Ride out to Lake Clifton

It’s heating up here at last.  This year the temperatures have been stubbornly slow to get going, with only a fews days so far over 30C. I’d even go as far as saying that a few days last week were actually chilly.

But the last couple of weekends have been just about perfect.  Perfect for a few photos with the new X100T too.

Last weekend, I went out on the motorbike to see the thrombolites at Lake Clifton Read More

Of planets, comets and motorbikes

No, I haven’t been riding to the stars, taking mind altering hallucinogenic drugs or doing the Sunday crossword!

My week (or rather slightly more than a week, I’m cheating slightly here, I needed to save a few pics from a couple of weeks back to make this work…) has been pretty full of cool things.

But most especially its been full of planets, comets and motorbikes. Read More

Sunday blast

My friend Pete had been planning a Sunday ride out on the bike with his Dad and I was invited along.  The plan was to ride up to the hills through Serpentine and Jarrahdale and then into Pinjarra and onto Mandurah for a late breakfast.

The sun was shining, it was already warm out, Jay was still in bed and little ‘un was fast asleep when I set out at 8:30am on the little red Ninja 250 to meet up at Pete’s house. Read More

Ride out to Mandurah

I had a few hours to kill, so I went on a ride on the Ninja 250R and my camera to Mandurah.

Mandurah is only half hour away from where I live.  It’s a relatively modern town (now a city – but that’s kinda relative – it’s not on the same scale as European cities) which has grown from nothing more than a small fishing village to a big town in just 30 years.  It’s on the coast and benefits from a natural estuary of the Murray River which is bigger than Sydney harbour.  Mandurah has made use of the estuary to build a nice shiny marina and boardwalk complex with restaurants and bars and also a very flashy housing development with multi million dollar homes with a series of canals for the residents to keep their boats.    Read More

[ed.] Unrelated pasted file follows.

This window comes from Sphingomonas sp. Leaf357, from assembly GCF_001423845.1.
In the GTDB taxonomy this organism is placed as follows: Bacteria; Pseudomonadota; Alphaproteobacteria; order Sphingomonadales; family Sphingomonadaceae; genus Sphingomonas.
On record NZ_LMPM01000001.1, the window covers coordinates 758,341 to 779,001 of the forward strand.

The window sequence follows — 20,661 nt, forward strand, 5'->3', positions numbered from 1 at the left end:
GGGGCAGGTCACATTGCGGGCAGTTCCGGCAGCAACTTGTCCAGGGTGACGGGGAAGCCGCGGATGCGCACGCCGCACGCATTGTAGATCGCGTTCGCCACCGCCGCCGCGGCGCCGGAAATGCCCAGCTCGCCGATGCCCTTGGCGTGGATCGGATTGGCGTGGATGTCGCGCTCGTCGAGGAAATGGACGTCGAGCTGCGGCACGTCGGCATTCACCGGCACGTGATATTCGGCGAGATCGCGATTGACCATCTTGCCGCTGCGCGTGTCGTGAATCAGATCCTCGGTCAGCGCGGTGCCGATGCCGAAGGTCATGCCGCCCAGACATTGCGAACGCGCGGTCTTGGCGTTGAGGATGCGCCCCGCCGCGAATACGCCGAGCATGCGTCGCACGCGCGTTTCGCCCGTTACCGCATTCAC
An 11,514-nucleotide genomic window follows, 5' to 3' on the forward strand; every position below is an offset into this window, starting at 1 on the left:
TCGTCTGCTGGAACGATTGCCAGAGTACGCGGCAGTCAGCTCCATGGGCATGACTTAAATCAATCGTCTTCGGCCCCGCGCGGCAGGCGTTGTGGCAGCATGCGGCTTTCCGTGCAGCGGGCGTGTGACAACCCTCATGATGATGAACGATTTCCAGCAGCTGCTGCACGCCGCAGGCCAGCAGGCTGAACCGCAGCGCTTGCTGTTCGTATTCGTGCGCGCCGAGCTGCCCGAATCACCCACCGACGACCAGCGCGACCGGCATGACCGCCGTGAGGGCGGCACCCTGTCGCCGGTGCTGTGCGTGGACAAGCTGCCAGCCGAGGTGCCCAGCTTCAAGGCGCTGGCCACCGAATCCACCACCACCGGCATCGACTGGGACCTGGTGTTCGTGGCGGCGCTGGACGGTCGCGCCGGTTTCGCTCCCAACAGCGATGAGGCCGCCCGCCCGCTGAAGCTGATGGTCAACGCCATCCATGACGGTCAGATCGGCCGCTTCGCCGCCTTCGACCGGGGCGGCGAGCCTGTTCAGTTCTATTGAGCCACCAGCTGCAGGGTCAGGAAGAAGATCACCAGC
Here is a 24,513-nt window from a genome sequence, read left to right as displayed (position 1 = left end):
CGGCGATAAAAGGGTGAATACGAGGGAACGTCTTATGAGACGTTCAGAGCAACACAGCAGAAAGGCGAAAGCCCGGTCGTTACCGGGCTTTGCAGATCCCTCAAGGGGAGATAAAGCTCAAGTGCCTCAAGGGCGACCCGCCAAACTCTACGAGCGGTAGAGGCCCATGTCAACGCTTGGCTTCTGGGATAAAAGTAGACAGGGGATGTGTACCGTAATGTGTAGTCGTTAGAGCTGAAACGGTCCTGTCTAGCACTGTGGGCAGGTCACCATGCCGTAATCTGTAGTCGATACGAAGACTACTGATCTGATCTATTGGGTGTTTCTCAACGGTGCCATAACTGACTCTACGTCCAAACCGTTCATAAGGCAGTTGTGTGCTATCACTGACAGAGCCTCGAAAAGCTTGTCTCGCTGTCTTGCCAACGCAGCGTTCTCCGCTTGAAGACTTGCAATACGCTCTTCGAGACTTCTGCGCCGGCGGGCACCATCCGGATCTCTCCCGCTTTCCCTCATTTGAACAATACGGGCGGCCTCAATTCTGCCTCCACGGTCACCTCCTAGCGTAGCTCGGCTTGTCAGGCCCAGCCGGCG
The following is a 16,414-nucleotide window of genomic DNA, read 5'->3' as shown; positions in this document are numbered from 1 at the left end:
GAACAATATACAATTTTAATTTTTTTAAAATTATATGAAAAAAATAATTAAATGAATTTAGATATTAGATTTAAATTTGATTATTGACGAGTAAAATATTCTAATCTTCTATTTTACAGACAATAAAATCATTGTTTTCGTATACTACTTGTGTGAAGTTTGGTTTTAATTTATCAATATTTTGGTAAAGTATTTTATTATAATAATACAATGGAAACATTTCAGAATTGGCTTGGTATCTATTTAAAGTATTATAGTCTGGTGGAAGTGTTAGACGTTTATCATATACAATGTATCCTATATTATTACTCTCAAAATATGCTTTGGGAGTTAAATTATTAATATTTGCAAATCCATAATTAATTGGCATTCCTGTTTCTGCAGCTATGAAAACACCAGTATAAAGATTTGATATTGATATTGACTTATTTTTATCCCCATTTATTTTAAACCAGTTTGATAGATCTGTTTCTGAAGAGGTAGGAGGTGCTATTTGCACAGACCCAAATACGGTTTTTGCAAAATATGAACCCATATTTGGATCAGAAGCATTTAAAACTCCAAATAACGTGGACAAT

I was talking to Charlene about sleep, more specifically the narcoleptic napping kind.

I’m good at it.

A seasoned pro in fact.  Especially on a train.

I used to work in London and always managed fall asleep on the one hour train journey home.  Mostly, I’d set an alarm so I would be woken up before my stop, which, being towards the end of the line (for most of the trains I caught) meant the train was almost deserted by that point.

I only missed my stop once at the end of a regular day, which meant a wasted 20 mins or so turning around on the next train back – a small price to pay for being an idiot.

The trouble came at the end of an irregular day.

Once that involved a little imbibing.

Those kinds of sleeps were somewhat more instant and lasted longer.

Once, I found myself at a place called Mitcheldever (you can google it – its miles from anywhere, 3 stops from my station) on the last train of the night.  There’s no phone signal there, I had no change for a phone and there’s about 3 houses and thats it for about 10 miles in each direction.

Luckily, a freight train pulled in on the other platform waiting for a signal, so I shot over and begged the driver to get me back to civilisation, which he duly did.  I had to catch a cab back to my stop, but hey, at least I was home.

Then I stuffed up badly.  I overshot my stop by one, ending up in the next town (where I previously caught the taxi from) on the last train.  And there were no taxis anywhere.  I phoned lots of cab companies, but it was way past midnight.  Bugger.  I would have called my (now ex) wife, but my daughter would have been sleeping too and that would have meant getting them up to get me – not clever.

So I thought I’d walk.

9 miles.

In the pitch black.

In a suit and posh shoes.

Along unlit roads with no footpaths.

I stopped a few times before that to try to hitch a lift, but it was way dark and nobody was stopping.  Funny that.

So I walked back.

Took me hours and by the time I was back to the station my feet were killing me.  In fact, the skin on the balls of my feet had rubbed off and my shoes were full of blood.  Bugger.  I rolled in in the middle of the night, stone cold sober, knackered, bleeding and exhausted.

Now I’m a little more careful with trains, but recently, in my new job, working hard, learning, using my brain every day, the journey is a little tiring.

And every day, I’m falling asleep again.

Its only a matter of time before I find myself at the end of the line in Mandurah, 2 stops and 15 minutes past where I need to be.  I just hope it’s not on the last train when that happens – its a looong walk from Mandurah to where I live!!